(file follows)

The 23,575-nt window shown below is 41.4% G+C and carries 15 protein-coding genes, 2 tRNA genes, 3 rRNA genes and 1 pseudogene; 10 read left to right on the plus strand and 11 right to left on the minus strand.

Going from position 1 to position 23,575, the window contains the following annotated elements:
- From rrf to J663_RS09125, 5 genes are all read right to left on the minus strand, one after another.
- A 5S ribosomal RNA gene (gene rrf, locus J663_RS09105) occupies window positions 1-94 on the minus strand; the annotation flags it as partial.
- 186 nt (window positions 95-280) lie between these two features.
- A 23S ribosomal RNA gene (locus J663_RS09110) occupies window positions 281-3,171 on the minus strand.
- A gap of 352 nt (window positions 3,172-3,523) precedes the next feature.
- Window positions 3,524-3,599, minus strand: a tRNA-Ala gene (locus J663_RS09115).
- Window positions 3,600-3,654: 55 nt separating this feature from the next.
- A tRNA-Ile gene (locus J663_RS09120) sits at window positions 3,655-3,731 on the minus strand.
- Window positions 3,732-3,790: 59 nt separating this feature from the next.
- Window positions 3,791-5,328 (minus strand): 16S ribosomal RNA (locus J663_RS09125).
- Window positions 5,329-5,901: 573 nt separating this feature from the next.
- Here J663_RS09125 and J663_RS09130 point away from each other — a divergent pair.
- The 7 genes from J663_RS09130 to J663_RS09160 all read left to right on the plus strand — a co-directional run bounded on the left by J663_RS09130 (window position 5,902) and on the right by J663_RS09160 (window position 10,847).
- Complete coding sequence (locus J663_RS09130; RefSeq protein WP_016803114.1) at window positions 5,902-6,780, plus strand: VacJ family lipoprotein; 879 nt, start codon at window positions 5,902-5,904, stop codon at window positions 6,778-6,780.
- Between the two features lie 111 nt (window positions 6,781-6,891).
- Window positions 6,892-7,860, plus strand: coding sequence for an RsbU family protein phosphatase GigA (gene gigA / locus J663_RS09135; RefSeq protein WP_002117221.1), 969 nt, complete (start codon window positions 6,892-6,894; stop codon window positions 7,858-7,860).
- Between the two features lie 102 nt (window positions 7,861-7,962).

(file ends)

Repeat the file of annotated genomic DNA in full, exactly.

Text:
The 23,575-nt window shown below is 41.4% G+C and carries 15 protein-coding genes, 2 tRNA genes, 3 rRNA genes and 1 pseudogene; 10 read left to right on the plus strand and 11 right to left on the minus strand.

Going from position 1 to position 23,575, the window contains the following annotated elements:
- From rrf to J663_RS09125, 5 genes are all read right to left on the minus strand, one after another.
- A 5S ribosomal RNA gene (gene rrf, locus J663_RS09105) occupies window positions 1-94 on the minus strand; the annotation flags it as partial.
- 186 nt (window positions 95-280) lie between these two features.
- A 23S ribosomal RNA gene (locus J663_RS09110) occupies window positions 281-3,171 on the minus strand.
- A gap of 352 nt (window positions 3,172-3,523) precedes the next feature.
- Window positions 3,524-3,599, minus strand: a tRNA-Ala gene (locus J663_RS09115).
- Window positions 3,600-3,654: 55 nt separating this feature from the next.
- A tRNA-Ile gene (locus J663_RS09120) sits at window positions 3,655-3,731 on the minus strand.
- Window positions 3,732-3,790: 59 nt separating this feature from the next.
- Window positions 3,791-5,328 (minus strand): 16S ribosomal RNA (locus J663_RS09125).
- Window positions 5,329-5,901: 573 nt separating this feature from the next.
- Here J663_RS09125 and J663_RS09130 point away from each other — a divergent pair.
- The 7 genes from J663_RS09130 to J663_RS09160 all read left to right on the plus strand — a co-directional run bounded on the left by J663_RS09130 (window position 5,902) and on the right by J663_RS09160 (window position 10,847).
- Complete coding sequence (locus J663_RS09130; RefSeq protein WP_016803114.1) at window positions 5,902-6,780, plus strand: VacJ family lipoprotein; 879 nt, start codon at window positions 5,902-5,904, stop codon at window positions 6,778-6,780.
- Between the two features lie 111 nt (window positions 6,781-6,891).
- Window positions 6,892-7,860, plus strand: coding sequence for an RsbU family protein phosphatase GigA (gene gigA / locus J663_RS09135; RefSeq protein WP_002117221.1), 969 nt, complete (start codon window positions 6,892-6,894; stop codon window positions 7,858-7,860).
- Between the two features lie 102 nt (window positions 7,861-7,962).